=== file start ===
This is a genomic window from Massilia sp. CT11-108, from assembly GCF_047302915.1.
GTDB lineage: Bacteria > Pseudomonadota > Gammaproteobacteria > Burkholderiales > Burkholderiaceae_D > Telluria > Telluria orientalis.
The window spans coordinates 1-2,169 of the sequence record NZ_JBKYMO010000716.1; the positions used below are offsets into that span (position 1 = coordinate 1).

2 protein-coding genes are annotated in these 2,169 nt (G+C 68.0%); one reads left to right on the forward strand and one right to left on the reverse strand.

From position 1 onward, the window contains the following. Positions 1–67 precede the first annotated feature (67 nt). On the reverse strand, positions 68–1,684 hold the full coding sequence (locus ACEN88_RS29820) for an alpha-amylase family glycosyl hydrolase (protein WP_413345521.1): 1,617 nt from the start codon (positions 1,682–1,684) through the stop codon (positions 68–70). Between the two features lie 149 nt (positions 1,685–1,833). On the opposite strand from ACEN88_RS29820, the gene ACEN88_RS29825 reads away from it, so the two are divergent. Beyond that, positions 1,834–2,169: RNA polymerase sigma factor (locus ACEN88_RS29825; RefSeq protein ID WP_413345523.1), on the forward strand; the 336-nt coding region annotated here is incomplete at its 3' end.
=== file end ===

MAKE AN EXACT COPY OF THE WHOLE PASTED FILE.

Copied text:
This is a genomic window from Massilia sp. CT11-108, from assembly GCF_047302915.1.
GTDB lineage: Bacteria > Pseudomonadota > Gammaproteobacteria > Burkholderiales > Burkholderiaceae_D > Telluria > Telluria orientalis.
The window spans coordinates 1-2,169 of the sequence record NZ_JBKYMO010000716.1; the positions used below are offsets into that span (position 1 = coordinate 1).

2 protein-coding genes are annotated in these 2,169 nt (G+C 68.0%); one reads left to right on the forward strand and one right to left on the reverse strand.

From position 1 onward, the window contains the following. Positions 1–67 precede the first annotated feature (67 nt). On the reverse strand, positions 68–1,684 hold the full coding sequence (locus ACEN88_RS29820) for an alpha-amylase family glycosyl hydrolase (protein WP_413345521.1): 1,617 nt from the start codon (positions 1,682–1,684) through the stop codon (positions 68–70). Between the two features lie 149 nt (positions 1,685–1,833). On the opposite strand from ACEN88_RS29820, the gene ACEN88_RS29825 reads away from it, so the two are divergent. Beyond that, positions 1,834–2,169: RNA polymerase sigma factor (locus ACEN88_RS29825; RefSeq protein ID WP_413345523.1), on the forward strand; the 336-nt coding region annotated here is incomplete at its 3' end.